Initiative aimed at helping children get a better start in life offers real promise

A strong editorial statement on P-3 by the Lancaster County newspaper, the Lancaster LNP:

“It’s devastating to think that as early as infancy, a child might be deemed to be “at-risk” — that is, at risk of failing in school, of being trapped in poverty, of even facing a diminished life expectancy.

‘The achievement gap exists in kindergarten,’ Andrea Heberlein, a United Way of Lancaster County staffer and P-3 advocate who oversees an education task force for the Coalition to Combat Poverty, told Hawkes.

And that achievement gap opens up very early in a child’s life.

As a National Association of Elementary School Principals publication noted in 2013, ‘Data from a nationally representative sample of children, the Early Childhood Longitudinal Study — Birth Cohort 2001, reveal that gaps in what children know and are able to do appear as early as 9 months of age. Not surprisingly, these gaps only grow over time.’

And sadly, those gaps — if not addressed — can doom a child’s lifelong opportunities before he learns to tie his shoes.

It is a monumental challenge, but it is critical to free children from the life sentence that the ‘at-risk’ designation can be. So we laud those who are working to launch prenatal-to-third-grade, or P-3, programs in Lancaster County.

We’ve repeatedly advocated for quality prekindergarten education, which also is championed by everyone from district attorneys to academics to military leaders because it benefits all of us when children are prepared for school and lifelong learning. It benefits employers (who need skilled workers), the armed forces (which need educated recruits) and taxpayers (prekindergarten education is far cheaper than building prisons).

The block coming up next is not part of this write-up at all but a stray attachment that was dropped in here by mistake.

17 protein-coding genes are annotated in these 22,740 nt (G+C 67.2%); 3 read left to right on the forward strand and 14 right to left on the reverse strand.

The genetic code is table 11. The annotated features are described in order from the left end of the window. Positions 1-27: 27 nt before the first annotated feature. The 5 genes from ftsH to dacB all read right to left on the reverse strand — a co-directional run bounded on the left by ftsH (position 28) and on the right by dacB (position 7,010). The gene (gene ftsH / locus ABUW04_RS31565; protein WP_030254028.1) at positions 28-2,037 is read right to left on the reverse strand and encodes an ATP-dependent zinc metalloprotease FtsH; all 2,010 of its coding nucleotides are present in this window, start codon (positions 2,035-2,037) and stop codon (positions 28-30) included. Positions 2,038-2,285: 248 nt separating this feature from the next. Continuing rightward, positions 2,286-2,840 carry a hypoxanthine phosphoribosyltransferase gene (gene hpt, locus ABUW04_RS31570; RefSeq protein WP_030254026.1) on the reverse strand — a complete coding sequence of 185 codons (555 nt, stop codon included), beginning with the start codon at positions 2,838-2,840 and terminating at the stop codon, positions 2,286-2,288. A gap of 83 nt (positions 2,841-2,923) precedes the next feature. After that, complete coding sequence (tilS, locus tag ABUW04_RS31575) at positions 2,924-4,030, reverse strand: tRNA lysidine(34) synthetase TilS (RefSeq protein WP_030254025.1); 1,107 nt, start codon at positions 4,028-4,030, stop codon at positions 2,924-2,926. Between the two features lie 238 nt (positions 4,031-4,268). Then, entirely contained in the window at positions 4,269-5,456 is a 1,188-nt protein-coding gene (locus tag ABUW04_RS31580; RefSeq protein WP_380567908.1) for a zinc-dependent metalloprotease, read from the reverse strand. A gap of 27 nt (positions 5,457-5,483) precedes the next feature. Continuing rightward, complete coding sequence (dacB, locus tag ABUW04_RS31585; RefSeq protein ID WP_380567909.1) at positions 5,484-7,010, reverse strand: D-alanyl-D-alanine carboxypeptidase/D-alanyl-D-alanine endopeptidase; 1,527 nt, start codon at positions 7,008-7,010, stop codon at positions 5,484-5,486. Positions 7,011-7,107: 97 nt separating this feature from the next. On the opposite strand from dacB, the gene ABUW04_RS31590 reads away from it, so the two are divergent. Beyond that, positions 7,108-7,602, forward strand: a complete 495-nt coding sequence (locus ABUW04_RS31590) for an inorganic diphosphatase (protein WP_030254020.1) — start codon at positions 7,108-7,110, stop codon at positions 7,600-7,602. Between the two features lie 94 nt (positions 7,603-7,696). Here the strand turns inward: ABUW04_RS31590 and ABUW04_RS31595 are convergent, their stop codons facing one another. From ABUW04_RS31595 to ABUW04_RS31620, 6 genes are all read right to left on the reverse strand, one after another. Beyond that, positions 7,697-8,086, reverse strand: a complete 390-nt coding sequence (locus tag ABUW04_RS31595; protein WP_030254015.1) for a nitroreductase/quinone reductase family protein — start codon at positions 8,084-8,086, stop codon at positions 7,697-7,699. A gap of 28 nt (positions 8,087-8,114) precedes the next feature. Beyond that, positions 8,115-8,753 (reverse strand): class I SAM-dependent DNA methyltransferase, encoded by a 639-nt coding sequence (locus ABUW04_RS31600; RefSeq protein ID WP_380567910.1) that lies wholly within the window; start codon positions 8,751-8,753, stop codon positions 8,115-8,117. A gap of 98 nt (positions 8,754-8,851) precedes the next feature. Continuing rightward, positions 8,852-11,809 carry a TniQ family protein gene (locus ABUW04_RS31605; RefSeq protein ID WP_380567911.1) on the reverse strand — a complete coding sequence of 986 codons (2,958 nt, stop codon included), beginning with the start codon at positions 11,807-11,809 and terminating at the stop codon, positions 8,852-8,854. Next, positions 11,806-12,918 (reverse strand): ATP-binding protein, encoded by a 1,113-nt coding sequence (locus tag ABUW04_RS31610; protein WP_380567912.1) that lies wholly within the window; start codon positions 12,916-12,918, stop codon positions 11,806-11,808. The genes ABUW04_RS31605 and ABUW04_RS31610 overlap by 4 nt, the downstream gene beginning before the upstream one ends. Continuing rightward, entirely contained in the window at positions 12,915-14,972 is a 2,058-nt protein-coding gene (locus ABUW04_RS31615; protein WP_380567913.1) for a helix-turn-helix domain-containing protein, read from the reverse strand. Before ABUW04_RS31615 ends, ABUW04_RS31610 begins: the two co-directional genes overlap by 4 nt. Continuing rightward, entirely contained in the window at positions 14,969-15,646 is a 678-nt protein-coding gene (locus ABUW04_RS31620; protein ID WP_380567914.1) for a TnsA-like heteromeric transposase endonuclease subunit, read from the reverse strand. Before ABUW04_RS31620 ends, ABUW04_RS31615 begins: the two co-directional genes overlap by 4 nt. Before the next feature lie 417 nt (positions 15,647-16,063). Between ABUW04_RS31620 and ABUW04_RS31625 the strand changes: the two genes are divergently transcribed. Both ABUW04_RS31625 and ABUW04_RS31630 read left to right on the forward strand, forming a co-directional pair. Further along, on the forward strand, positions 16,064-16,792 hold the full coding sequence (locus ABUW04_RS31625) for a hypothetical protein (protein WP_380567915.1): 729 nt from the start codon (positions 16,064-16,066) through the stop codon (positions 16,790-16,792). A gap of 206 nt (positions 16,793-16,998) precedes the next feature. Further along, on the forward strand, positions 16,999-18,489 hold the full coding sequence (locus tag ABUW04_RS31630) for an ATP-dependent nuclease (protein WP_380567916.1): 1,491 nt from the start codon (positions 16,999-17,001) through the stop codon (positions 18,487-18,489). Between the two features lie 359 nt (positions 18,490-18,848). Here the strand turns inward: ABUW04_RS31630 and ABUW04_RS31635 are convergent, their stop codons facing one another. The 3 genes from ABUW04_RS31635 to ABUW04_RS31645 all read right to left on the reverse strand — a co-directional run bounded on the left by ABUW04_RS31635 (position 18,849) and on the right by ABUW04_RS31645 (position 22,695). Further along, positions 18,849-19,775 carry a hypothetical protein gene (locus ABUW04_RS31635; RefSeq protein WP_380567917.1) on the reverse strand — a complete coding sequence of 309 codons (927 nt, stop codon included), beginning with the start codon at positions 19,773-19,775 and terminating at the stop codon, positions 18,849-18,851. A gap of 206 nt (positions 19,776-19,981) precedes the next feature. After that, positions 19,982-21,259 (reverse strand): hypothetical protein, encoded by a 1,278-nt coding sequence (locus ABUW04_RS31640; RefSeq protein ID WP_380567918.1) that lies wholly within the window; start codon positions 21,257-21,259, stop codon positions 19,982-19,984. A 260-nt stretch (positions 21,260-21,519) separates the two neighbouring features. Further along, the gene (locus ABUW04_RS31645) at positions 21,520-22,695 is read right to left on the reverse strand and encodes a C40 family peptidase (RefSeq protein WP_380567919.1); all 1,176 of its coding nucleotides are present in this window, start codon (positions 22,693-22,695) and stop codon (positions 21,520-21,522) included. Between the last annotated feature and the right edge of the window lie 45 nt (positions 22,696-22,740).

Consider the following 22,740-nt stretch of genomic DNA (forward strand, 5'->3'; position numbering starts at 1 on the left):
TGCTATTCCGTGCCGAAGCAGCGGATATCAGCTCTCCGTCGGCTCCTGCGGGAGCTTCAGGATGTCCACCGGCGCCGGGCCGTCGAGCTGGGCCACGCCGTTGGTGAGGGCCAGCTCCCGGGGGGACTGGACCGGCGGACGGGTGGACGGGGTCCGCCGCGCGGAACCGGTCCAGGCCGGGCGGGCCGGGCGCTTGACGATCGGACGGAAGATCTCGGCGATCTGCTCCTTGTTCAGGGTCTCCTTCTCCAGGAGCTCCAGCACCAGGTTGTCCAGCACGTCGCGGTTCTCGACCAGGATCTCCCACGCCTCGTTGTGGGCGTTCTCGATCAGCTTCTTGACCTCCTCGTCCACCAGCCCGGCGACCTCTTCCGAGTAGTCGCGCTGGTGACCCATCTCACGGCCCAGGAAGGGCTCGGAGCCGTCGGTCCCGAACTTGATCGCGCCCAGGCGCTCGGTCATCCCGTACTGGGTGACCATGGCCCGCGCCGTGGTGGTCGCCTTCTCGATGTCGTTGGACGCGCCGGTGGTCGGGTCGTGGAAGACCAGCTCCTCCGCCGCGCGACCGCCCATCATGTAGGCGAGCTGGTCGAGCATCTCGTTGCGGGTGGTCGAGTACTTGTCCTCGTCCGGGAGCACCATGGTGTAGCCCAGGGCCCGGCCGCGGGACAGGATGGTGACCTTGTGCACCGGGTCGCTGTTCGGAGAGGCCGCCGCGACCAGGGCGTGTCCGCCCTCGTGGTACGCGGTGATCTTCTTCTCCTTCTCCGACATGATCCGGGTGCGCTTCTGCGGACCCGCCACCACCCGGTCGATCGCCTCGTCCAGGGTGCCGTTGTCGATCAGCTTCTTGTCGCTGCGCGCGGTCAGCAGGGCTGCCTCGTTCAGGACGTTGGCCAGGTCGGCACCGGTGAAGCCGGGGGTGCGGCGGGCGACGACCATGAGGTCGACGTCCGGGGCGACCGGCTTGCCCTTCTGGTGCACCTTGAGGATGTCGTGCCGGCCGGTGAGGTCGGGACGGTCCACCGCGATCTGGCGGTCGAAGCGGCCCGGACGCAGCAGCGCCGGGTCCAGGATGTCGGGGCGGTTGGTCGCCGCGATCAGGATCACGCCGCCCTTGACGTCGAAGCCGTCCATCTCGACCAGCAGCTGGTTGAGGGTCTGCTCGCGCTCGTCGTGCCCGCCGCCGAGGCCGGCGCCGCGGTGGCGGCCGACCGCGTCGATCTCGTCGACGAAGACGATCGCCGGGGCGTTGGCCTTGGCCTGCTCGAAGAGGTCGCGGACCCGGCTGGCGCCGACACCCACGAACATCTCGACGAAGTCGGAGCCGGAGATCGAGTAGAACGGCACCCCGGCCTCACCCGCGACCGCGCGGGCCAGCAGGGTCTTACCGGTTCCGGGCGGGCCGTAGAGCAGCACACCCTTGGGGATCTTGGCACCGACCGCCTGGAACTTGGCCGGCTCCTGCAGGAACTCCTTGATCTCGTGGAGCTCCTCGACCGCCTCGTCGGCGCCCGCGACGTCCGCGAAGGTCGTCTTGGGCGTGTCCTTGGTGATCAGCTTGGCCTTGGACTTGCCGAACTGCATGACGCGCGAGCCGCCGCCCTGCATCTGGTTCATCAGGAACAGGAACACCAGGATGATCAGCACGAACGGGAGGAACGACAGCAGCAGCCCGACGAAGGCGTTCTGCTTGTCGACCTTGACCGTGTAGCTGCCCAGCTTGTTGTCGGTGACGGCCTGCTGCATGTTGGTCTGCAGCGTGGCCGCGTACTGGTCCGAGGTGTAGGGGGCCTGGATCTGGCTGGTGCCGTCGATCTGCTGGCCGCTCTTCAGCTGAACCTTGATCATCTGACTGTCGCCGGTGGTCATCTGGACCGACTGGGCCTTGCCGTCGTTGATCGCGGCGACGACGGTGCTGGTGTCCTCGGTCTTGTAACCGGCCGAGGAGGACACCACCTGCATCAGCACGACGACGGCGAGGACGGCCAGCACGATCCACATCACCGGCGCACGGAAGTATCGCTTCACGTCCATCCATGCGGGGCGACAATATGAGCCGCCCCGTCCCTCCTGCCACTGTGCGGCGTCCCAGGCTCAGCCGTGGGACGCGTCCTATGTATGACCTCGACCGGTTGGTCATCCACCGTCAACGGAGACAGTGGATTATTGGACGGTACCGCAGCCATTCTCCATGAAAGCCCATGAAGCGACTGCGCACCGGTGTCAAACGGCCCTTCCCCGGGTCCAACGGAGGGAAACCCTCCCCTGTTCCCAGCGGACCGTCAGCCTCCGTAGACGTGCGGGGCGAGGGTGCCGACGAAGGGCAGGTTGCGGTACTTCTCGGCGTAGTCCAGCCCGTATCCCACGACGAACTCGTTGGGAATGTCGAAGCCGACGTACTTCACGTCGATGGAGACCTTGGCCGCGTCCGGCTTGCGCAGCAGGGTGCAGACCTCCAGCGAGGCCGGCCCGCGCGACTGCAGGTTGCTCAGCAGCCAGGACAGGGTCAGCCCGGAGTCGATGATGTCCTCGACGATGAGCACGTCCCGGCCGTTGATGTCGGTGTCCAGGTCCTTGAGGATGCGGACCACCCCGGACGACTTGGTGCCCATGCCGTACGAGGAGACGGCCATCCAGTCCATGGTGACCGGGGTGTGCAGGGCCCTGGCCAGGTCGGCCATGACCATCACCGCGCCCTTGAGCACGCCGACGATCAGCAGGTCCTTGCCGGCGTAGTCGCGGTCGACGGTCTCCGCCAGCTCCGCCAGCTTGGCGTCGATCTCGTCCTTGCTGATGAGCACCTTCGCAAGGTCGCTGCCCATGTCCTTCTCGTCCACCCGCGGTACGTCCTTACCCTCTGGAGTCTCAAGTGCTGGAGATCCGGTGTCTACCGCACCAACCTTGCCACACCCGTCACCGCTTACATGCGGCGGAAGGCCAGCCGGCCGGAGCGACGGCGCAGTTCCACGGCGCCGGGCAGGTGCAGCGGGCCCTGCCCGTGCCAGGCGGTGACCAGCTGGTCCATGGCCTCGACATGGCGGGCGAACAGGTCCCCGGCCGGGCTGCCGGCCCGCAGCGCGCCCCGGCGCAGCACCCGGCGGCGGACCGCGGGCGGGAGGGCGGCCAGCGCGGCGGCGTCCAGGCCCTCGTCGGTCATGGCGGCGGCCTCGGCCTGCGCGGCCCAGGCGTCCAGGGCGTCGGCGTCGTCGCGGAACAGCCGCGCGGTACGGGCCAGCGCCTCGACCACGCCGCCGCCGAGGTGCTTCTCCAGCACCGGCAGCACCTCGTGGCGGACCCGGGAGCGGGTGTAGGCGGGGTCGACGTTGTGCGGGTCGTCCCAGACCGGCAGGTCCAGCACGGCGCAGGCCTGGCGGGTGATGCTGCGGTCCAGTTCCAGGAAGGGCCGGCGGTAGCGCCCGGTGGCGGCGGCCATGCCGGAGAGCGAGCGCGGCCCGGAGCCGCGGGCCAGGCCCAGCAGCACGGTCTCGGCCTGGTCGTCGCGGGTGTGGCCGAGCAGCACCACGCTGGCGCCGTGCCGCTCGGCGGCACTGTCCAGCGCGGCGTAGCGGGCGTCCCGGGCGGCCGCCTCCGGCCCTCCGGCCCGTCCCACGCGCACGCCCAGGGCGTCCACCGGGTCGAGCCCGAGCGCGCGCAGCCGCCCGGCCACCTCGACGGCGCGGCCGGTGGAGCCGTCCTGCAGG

Now, we are excited by the prospects for P-3 education in Lancaster County. We hope state lawmakers and county officials are excited, too, by this promising new front in the quest to stem intergenerational poverty.”

Why focus on Lancaster County’s youngest kids could break cycle of poverty

lancaster article

Last week I posted Thomas Friedman’s article about civic renewal in Lancaster County, Pennsylvania. On Sunday Lancaster’s newspaper published an article about the county’s new P-3 initiative (which I’ve been supporting). Reporter Jeff Hawkes does a nice job using local examples to introduce P-3 improvement. See in particular:

  • How Hawkes follows a family receiving home visiting services to discuss the importance of P-3.
  • The important roles played by the United Way and the Community Action Partnership (CAP) as intermediary/backbone organizations.